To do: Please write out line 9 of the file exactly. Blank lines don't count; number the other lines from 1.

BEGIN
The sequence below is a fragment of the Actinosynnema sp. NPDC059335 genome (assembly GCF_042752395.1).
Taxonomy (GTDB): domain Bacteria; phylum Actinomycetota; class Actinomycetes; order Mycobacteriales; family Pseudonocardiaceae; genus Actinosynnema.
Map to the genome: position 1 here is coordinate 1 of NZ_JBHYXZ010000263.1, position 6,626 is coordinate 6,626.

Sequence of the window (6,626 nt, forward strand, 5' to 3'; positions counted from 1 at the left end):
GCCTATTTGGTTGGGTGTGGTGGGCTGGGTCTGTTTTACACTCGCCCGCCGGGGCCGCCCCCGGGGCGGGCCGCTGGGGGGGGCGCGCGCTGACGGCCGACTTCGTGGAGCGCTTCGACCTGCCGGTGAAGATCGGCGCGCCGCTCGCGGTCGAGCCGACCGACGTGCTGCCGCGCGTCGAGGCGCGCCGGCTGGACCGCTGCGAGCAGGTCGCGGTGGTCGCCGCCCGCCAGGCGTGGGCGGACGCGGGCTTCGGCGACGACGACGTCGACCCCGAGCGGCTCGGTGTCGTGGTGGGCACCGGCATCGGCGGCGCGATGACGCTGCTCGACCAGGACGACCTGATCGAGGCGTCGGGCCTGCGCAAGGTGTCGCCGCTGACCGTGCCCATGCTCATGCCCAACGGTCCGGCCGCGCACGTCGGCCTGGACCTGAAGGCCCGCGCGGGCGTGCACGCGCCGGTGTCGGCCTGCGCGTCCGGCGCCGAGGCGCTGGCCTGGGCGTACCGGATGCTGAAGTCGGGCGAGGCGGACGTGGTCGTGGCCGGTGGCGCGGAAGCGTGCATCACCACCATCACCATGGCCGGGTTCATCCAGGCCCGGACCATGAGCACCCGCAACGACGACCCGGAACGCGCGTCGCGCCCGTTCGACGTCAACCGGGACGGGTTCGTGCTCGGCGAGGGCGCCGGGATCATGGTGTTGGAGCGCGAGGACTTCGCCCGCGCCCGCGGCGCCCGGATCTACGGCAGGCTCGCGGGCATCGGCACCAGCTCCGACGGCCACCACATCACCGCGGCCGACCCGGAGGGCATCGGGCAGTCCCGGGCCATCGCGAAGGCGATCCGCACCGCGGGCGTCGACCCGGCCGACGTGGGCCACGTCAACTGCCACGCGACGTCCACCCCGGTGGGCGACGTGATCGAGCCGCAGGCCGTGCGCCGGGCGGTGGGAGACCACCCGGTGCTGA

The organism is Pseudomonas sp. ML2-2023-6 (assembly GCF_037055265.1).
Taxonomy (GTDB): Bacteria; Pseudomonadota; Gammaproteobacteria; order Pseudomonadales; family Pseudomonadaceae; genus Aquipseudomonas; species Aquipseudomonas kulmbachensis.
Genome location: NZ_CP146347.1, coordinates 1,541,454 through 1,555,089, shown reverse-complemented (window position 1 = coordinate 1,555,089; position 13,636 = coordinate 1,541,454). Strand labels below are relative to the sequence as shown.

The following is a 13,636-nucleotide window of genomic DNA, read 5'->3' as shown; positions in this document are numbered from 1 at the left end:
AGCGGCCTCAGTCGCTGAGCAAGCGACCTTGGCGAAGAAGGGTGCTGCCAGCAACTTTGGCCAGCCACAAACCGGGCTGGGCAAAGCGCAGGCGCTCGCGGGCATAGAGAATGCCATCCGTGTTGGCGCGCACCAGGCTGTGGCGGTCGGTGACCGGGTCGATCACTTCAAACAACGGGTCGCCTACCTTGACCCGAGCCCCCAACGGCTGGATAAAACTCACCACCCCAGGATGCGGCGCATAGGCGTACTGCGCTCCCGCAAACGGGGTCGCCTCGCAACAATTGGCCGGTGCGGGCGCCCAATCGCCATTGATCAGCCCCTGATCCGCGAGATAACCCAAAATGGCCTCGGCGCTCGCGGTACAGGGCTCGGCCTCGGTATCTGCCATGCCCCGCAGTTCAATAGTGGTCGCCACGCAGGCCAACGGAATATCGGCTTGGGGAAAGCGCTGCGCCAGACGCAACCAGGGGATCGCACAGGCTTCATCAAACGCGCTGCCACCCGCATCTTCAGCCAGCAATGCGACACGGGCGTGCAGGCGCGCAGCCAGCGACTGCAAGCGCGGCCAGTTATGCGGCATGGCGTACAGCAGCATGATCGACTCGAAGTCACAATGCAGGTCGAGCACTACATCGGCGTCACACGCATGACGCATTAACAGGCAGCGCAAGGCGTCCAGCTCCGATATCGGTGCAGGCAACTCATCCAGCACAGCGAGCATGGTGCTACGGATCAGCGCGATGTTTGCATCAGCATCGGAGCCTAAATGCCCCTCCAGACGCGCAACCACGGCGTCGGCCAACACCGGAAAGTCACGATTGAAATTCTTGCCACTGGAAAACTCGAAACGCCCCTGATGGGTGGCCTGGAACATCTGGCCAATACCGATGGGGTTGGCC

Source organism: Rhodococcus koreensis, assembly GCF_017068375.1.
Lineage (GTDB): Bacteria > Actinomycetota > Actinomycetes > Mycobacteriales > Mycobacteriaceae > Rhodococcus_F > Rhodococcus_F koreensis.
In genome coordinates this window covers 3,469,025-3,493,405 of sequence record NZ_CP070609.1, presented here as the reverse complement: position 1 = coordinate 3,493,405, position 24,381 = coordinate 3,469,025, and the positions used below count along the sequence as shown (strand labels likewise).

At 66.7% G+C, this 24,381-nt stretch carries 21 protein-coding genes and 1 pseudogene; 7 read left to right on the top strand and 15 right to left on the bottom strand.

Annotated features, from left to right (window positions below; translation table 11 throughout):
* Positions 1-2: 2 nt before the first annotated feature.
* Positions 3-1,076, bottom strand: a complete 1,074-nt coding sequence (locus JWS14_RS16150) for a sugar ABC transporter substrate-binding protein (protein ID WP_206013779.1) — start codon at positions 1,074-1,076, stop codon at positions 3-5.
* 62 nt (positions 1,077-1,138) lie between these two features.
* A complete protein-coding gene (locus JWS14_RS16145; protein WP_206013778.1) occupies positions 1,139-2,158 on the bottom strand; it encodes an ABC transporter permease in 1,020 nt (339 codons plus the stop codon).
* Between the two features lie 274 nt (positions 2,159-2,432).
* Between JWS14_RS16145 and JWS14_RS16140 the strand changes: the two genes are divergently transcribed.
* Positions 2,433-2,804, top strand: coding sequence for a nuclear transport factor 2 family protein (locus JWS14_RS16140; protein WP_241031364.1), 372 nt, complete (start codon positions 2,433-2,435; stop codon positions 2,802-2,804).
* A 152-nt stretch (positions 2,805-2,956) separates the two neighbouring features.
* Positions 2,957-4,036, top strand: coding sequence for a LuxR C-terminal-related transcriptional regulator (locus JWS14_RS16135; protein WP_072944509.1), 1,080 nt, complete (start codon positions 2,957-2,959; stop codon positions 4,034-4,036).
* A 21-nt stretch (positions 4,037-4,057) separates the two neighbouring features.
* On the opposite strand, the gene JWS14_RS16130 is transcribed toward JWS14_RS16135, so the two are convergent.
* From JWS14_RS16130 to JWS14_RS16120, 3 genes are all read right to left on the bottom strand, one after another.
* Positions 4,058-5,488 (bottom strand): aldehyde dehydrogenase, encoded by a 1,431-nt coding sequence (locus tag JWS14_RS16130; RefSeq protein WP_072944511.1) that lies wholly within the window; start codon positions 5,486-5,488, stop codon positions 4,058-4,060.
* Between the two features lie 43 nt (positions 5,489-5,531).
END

The following is a 13,636-nucleotide window of genomic DNA, read 5'->3' as shown; positions in this document are numbered from 1 at the left end: